The bundle adjustment, or more specifically, the colinearity math model it is based on, is undisputedly the most accurate method to perform 3D scene reconstruction from multiple images. It has been the gold standard since first developed in 1957–1959. The limitations of the method have motivated this investigation into how it could be improved.
The Johnson Space Center Image Science and Analysis group (ISAG) started a research project to determine whether it was possible to map the inside of micro-meteoroid impacts on the Orion spacecraft’s thermal protection system tiles. However, the geometry required to look into the tile cavities is oblique to the tile surface, and the stereo models are convergent with one another. It has been found that if camera stations are determined through a bundle adjustment, and the relative orientations decomposed from the camera exterior orientations, then the resulting stereo models often have Y-parallax, and it is difficult to see in 3D. This makes it challenging and tedious to effectively merge measurements from multiple models.
Bundle adjustment, being entirely based on colinearity, requires that there be an object point coordinate calculated for every conjugate image measurement, despite it being well established that geometry that is poor for photogrammetric intersection may in fact be valuable for constraining image orientations. Multiview constraints present an easily automated approach to using the orientation data implied in these tie points that does not involve the object space coordinates. This ability has led to the invention of a new classification of tie points — those that are used only to enforce camera orientation constraints.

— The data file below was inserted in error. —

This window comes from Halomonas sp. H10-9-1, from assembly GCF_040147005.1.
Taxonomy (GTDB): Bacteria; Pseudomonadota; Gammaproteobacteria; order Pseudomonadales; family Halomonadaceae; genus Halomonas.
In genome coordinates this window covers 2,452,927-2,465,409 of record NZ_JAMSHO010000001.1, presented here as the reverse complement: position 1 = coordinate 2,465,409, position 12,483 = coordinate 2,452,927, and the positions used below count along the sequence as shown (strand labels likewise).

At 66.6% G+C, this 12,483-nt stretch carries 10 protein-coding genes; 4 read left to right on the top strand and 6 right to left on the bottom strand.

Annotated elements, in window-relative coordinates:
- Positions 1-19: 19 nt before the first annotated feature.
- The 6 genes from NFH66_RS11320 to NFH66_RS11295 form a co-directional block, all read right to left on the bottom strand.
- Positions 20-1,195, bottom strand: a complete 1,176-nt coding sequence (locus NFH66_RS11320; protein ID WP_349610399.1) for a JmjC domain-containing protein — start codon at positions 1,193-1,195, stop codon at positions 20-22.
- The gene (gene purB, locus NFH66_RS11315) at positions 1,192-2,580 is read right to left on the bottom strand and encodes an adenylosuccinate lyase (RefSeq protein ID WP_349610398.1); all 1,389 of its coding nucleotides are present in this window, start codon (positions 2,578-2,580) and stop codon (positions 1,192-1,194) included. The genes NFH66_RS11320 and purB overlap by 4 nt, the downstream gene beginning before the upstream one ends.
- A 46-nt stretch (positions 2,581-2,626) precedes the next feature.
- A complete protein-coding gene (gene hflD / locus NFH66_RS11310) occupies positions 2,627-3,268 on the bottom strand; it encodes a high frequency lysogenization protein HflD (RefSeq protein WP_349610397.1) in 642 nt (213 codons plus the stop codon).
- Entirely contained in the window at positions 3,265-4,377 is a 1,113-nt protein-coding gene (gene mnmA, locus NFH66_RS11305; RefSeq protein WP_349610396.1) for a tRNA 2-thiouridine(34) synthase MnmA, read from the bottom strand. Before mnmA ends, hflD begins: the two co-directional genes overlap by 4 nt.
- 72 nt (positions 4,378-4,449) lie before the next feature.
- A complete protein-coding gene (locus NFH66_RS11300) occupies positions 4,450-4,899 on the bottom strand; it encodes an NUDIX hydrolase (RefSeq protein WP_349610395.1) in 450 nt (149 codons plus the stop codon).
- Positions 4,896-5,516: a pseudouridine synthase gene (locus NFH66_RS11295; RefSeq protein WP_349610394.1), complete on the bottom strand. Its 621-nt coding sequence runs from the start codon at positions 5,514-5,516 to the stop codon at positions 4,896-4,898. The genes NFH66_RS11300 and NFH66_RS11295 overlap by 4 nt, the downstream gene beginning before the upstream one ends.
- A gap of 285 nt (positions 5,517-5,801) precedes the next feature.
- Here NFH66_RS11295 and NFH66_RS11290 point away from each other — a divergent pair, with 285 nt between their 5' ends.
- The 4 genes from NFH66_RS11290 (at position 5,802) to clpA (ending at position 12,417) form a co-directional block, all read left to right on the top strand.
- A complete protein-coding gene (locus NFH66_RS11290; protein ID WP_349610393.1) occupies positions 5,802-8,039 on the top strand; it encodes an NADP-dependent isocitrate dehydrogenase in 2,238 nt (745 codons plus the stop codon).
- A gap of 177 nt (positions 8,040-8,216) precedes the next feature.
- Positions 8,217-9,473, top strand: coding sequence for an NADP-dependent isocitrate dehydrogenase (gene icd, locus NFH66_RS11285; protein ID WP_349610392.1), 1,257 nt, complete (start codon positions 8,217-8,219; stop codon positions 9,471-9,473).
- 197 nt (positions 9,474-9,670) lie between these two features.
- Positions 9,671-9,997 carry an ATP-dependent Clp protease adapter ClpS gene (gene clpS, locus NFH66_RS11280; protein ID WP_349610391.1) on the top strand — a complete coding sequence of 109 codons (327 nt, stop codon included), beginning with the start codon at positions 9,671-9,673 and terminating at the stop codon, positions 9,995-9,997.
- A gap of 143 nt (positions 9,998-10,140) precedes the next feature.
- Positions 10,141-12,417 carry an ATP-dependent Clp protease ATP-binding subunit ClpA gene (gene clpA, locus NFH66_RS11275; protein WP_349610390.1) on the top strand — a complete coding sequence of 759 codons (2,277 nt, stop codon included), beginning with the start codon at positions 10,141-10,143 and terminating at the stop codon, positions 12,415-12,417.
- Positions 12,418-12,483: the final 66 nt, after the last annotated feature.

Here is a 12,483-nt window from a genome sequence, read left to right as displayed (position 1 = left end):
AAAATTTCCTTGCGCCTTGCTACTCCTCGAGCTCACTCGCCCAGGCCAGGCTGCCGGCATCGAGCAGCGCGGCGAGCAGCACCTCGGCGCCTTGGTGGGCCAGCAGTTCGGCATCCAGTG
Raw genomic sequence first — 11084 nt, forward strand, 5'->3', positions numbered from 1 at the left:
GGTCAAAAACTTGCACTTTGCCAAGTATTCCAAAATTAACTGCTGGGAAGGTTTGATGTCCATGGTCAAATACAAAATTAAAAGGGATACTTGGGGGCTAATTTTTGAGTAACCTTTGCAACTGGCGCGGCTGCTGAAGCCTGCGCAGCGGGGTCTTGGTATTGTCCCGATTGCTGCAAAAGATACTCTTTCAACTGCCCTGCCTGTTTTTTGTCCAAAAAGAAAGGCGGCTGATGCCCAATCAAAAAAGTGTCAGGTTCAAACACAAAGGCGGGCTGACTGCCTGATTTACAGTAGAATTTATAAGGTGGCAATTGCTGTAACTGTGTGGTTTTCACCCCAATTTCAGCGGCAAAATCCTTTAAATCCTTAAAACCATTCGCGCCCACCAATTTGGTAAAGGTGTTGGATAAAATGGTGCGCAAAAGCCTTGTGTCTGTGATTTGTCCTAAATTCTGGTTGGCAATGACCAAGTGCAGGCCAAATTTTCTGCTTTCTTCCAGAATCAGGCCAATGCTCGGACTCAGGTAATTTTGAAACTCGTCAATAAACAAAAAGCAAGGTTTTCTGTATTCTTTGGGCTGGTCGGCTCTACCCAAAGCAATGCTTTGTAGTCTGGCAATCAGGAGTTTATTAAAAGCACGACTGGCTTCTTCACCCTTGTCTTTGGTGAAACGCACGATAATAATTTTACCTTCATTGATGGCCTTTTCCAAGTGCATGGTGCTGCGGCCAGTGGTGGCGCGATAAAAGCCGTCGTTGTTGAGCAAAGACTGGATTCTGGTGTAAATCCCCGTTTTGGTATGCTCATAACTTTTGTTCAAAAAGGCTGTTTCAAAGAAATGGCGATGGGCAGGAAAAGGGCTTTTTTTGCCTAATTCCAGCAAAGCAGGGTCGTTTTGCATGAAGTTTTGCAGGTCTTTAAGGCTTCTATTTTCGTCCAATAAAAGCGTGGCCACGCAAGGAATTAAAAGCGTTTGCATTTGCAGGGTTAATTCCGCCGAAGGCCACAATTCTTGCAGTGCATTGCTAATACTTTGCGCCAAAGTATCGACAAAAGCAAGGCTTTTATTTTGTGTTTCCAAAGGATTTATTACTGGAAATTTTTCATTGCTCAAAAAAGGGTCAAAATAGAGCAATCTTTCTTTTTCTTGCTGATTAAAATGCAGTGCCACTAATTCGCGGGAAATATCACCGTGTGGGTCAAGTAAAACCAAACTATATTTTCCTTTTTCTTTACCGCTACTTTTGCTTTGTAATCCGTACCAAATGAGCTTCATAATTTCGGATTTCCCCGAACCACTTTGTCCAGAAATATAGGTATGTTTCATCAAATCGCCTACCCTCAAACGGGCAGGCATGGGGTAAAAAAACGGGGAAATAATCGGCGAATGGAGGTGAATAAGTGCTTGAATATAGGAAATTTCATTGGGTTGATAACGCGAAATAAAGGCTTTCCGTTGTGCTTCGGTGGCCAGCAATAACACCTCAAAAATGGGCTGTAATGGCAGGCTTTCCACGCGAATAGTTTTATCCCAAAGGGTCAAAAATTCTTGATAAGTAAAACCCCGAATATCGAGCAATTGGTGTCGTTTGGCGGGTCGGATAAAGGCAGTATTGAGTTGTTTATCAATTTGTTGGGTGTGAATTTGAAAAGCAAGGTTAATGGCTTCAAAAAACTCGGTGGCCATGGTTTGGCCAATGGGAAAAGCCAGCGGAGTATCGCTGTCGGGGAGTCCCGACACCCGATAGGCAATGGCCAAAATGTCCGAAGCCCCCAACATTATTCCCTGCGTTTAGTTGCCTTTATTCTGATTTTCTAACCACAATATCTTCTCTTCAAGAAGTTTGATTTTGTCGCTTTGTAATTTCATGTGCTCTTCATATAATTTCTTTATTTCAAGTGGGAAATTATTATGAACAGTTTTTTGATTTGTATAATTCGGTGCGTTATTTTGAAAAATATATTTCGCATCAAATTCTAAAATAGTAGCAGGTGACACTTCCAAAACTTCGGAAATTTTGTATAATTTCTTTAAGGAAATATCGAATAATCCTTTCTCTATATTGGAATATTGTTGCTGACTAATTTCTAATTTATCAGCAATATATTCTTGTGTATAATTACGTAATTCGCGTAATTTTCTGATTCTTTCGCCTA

The concept of nuisance parameters can be expanded beyond the invention of orientation points. In the time-constrained world of machine vision, a bundle could be tailored to calculate only the necessary object space data. In the case of camera calibration by bundle adjustments, all of the object space coordinates are nuisance parameters. Thus, a free network design that calculates no object point coordinates at all can be used.
Colinearity-based bundle adjustment is generally improved when multiview constraints are included in the math model. In numerous test cases, the enhanced bundle adjustment demonstrated improved reliability and accuracy with reduced total processor time. This constitutes an improvement to the fundamental math model for multi-image measurement. The enhanced bundle adjustment has demonstrated improved reliability and accuracy with reduced total processor time.
This work was done by Orrin Thomas of Geocontrol Systems and Edward Oshel of Jacobs Technology Inc. for Johnson Space Center. MSC-24708-1